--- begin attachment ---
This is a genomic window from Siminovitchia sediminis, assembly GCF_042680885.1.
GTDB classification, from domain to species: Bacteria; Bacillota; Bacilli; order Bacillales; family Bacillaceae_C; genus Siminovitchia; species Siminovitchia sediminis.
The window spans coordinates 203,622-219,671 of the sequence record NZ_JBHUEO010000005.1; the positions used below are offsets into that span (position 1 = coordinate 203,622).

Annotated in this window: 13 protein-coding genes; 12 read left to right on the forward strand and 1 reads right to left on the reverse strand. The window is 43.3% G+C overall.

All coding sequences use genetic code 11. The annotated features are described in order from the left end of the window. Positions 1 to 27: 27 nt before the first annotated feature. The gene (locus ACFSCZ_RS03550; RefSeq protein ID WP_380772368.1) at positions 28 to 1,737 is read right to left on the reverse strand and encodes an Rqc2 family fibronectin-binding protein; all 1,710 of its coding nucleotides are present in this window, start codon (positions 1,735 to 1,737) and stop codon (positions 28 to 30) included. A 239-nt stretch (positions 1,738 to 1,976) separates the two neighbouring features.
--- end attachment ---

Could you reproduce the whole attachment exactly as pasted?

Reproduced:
This is a genomic window from Siminovitchia sediminis, assembly GCF_042680885.1.
GTDB classification, from domain to species: Bacteria; Bacillota; Bacilli; order Bacillales; family Bacillaceae_C; genus Siminovitchia; species Siminovitchia sediminis.
The window spans coordinates 203,622-219,671 of the sequence record NZ_JBHUEO010000005.1; the positions used below are offsets into that span (position 1 = coordinate 203,622).

Annotated in this window: 13 protein-coding genes; 12 read left to right on the forward strand and 1 reads right to left on the reverse strand. The window is 43.3% G+C overall.

All coding sequences use genetic code 11. The annotated features are described in order from the left end of the window. Positions 1 to 27: 27 nt before the first annotated feature. The gene (locus ACFSCZ_RS03550; RefSeq protein ID WP_380772368.1) at positions 28 to 1,737 is read right to left on the reverse strand and encodes an Rqc2 family fibronectin-binding protein; all 1,710 of its coding nucleotides are present in this window, start codon (positions 1,735 to 1,737) and stop codon (positions 28 to 30) included. A 239-nt stretch (positions 1,738 to 1,976) separates the two neighbouring features.